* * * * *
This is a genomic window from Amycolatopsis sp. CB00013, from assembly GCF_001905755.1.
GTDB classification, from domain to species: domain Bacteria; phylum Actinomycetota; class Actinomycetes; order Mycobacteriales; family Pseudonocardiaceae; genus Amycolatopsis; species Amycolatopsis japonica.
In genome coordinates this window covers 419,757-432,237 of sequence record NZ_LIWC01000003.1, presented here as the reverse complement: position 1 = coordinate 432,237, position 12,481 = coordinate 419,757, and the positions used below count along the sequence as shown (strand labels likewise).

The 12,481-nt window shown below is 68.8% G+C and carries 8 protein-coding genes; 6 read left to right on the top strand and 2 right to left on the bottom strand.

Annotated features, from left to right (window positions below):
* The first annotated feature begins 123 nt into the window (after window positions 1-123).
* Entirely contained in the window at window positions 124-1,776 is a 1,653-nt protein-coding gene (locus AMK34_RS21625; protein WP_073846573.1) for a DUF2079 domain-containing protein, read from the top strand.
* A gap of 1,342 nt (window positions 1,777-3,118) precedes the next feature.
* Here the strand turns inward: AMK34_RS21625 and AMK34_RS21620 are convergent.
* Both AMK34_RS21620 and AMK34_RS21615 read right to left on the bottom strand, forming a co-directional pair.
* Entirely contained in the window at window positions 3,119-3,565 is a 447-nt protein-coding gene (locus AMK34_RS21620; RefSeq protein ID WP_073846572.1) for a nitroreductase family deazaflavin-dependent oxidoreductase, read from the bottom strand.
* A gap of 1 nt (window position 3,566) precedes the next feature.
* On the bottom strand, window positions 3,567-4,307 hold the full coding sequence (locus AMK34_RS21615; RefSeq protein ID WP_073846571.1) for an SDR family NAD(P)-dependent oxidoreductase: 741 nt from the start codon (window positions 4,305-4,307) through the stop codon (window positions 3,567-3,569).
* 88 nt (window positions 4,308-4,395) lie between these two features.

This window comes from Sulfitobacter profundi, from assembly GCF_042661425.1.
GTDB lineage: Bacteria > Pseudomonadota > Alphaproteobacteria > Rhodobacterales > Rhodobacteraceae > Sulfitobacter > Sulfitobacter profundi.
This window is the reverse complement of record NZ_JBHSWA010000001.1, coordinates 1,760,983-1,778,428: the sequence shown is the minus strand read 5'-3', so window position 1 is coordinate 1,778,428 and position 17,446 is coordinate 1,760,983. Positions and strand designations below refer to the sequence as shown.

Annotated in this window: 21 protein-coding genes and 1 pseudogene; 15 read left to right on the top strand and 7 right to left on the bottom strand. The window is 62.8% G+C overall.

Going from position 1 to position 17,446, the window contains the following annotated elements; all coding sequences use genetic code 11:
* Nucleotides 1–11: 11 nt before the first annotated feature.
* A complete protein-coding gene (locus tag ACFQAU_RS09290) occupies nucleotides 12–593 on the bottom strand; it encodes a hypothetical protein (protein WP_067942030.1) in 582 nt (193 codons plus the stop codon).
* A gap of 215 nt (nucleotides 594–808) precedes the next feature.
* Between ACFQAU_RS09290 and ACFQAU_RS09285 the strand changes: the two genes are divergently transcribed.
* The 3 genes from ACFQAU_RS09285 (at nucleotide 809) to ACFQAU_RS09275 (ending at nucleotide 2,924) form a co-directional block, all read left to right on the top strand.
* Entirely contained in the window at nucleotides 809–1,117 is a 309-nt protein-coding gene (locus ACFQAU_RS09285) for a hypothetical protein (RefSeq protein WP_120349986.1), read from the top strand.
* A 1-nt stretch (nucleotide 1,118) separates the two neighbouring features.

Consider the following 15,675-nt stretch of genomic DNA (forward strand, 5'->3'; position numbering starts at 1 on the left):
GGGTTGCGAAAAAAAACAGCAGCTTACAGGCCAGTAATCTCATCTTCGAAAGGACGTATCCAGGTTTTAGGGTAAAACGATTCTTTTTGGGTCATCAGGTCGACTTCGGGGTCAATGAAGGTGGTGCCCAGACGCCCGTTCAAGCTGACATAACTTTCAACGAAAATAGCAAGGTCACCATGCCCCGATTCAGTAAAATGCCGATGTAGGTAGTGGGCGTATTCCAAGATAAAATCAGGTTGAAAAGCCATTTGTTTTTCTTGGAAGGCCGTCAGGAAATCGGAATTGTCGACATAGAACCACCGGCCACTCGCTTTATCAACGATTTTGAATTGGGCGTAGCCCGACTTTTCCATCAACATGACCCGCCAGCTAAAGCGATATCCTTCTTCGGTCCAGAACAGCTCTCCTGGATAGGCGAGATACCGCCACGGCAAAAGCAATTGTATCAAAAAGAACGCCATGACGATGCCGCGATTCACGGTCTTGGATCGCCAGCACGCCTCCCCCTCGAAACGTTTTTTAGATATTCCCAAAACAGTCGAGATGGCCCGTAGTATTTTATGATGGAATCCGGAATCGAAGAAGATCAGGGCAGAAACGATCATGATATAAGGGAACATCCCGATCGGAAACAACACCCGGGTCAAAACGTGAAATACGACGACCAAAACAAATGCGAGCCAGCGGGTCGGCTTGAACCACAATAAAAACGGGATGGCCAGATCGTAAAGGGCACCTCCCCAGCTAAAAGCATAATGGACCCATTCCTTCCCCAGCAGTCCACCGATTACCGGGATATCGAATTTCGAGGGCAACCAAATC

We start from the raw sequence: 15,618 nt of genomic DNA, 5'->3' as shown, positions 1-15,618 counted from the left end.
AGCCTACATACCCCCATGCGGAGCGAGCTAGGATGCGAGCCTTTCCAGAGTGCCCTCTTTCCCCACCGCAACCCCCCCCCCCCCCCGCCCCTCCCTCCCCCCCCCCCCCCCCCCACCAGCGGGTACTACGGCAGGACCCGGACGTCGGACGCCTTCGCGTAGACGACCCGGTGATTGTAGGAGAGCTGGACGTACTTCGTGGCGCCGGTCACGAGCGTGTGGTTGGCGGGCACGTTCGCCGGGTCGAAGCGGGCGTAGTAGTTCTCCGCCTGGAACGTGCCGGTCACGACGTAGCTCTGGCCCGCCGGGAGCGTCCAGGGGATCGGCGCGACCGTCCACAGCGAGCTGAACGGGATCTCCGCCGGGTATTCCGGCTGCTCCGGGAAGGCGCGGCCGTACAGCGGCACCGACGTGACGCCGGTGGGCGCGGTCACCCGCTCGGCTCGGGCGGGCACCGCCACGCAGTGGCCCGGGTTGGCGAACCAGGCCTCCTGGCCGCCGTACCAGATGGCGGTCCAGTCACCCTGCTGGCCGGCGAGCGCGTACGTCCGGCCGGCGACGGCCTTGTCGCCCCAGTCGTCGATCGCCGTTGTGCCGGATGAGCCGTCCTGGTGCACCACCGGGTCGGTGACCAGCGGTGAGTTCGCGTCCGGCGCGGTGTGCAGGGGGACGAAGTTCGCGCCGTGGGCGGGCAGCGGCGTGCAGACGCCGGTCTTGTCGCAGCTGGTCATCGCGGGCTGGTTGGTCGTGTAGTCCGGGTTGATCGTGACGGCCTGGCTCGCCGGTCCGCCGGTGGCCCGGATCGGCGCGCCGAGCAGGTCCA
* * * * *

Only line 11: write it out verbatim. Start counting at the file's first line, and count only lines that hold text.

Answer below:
* Entirely contained in the window at window positions 3,119-3,565 is a 447-nt protein-coding gene (locus AMK34_RS21620; RefSeq protein ID WP_073846572.1) for a nitroreductase family deazaflavin-dependent oxidoreductase, read from the bottom strand.